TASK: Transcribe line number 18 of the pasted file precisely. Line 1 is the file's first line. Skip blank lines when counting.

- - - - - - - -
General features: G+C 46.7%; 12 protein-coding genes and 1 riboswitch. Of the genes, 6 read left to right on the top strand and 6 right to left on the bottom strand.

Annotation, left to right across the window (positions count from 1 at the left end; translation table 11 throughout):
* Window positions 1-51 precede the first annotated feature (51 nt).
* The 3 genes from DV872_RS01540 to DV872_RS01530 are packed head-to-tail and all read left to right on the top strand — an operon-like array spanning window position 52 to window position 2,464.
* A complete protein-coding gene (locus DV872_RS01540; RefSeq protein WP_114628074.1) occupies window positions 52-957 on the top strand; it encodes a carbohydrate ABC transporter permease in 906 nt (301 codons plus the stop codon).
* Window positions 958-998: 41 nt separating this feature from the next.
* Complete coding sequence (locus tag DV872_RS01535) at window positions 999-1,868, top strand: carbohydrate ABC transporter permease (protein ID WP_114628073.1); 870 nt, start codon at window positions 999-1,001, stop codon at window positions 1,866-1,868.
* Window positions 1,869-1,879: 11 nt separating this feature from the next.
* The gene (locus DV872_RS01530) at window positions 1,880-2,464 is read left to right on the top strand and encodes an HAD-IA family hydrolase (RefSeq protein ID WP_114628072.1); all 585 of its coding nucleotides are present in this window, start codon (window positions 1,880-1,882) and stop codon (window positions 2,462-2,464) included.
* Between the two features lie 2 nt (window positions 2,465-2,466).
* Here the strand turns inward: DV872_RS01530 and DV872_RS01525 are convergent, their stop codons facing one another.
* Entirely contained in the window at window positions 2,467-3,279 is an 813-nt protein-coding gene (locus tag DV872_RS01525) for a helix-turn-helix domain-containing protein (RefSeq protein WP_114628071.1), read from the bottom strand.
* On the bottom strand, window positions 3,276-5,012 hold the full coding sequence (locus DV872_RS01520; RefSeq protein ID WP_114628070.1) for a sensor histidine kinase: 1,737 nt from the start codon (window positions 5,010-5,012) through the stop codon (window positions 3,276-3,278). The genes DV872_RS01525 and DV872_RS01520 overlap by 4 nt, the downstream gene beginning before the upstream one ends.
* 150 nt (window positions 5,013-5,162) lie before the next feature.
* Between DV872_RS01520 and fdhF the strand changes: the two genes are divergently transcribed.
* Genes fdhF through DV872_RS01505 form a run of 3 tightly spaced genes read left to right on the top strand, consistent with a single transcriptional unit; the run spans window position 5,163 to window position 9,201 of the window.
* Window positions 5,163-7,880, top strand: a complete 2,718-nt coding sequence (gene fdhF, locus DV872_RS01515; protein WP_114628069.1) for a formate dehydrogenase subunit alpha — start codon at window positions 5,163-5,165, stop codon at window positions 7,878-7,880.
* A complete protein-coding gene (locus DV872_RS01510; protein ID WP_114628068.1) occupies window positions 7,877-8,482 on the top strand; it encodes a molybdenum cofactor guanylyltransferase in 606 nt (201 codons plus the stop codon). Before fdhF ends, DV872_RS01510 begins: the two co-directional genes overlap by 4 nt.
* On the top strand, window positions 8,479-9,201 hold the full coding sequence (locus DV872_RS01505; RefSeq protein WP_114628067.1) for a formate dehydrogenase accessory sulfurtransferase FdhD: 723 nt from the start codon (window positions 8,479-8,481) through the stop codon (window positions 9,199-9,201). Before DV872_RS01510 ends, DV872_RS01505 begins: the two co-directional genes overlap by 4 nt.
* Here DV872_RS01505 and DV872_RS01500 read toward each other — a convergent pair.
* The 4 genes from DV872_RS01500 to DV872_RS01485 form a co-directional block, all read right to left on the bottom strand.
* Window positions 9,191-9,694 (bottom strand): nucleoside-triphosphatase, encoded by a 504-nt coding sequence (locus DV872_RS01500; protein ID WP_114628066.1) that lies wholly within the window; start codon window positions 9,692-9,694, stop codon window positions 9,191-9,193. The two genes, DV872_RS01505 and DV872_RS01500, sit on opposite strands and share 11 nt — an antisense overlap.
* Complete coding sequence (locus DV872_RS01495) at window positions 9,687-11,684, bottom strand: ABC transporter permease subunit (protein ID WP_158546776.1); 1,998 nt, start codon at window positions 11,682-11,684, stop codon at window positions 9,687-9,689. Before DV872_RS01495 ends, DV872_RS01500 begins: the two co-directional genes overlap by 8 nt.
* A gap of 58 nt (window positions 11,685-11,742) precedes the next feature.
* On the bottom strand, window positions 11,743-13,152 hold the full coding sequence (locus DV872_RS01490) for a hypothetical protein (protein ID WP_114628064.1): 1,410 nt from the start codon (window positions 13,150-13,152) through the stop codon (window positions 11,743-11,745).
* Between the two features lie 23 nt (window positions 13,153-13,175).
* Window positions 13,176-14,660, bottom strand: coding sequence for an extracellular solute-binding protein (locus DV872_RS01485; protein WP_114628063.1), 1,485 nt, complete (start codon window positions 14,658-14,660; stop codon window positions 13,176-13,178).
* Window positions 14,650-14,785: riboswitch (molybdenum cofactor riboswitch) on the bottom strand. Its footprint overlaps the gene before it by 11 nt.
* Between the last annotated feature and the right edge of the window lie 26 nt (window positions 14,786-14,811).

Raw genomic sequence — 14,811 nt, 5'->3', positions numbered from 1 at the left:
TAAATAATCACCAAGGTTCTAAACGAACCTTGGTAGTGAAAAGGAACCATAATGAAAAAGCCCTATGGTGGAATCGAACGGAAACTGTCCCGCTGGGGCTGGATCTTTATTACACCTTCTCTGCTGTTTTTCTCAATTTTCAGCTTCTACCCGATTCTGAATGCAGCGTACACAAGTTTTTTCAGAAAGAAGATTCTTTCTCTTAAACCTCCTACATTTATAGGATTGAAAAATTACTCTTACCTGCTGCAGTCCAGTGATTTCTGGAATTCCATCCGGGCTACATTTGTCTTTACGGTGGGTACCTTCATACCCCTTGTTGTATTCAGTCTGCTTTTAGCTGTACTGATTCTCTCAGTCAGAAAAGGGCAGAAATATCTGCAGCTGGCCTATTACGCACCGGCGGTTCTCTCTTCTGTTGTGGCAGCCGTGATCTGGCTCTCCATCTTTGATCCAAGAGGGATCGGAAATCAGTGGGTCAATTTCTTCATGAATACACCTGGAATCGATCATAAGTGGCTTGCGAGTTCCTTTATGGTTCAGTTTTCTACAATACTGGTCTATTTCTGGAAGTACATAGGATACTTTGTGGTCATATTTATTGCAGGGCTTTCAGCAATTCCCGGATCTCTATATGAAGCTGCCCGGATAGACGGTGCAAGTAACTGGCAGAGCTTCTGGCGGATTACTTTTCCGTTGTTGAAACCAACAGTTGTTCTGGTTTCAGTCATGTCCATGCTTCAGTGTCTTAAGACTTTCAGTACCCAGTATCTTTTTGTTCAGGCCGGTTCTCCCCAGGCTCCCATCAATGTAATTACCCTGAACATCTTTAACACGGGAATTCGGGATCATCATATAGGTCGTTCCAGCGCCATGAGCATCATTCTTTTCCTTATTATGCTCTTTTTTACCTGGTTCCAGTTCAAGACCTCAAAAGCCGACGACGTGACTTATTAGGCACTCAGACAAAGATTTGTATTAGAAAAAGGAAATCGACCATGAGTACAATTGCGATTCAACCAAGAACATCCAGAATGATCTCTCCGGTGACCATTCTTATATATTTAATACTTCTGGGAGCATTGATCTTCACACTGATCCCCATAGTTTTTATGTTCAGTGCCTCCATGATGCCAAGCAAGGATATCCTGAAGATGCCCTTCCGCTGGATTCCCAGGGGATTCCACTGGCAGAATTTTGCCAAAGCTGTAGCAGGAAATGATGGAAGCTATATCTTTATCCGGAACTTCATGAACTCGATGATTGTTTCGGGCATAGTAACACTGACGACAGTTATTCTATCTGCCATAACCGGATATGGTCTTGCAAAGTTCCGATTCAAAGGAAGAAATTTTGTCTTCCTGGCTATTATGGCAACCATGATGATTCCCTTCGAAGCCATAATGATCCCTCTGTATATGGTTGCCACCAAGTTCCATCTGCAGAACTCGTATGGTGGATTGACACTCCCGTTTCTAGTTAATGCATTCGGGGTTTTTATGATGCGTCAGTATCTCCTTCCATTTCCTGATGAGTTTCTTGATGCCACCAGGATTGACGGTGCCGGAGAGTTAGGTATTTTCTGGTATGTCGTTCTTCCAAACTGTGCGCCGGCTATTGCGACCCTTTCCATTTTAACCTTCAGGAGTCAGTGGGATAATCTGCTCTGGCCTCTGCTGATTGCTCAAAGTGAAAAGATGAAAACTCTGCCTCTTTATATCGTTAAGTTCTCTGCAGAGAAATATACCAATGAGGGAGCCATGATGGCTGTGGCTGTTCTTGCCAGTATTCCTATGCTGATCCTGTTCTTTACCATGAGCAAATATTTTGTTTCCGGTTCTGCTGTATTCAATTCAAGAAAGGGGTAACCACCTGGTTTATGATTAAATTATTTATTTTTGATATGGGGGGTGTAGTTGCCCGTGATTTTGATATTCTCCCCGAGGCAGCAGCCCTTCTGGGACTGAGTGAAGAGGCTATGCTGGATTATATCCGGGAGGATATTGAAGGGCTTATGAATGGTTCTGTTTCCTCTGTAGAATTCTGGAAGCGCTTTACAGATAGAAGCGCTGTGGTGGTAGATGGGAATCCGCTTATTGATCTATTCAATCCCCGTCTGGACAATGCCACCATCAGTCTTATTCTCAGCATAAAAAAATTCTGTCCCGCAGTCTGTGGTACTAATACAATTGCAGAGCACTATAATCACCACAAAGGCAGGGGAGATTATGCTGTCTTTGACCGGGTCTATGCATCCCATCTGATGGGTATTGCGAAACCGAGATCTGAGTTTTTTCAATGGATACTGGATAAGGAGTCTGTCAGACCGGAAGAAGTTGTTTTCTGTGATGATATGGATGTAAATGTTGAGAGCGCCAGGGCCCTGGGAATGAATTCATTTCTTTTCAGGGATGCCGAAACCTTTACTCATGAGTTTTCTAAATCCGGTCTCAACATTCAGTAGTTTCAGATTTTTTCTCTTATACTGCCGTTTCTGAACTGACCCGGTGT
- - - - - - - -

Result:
* A complete protein-coding gene (locus DV872_RS01510; protein ID WP_114628068.1) occupies window positions 7,877-8,482 on the top strand; it encodes a molybdenum cofactor guanylyltransferase in 606 nt (201 codons plus the stop codon). Before fdhF ends, DV872_RS01510 begins: the two co-directional genes overlap by 4 nt.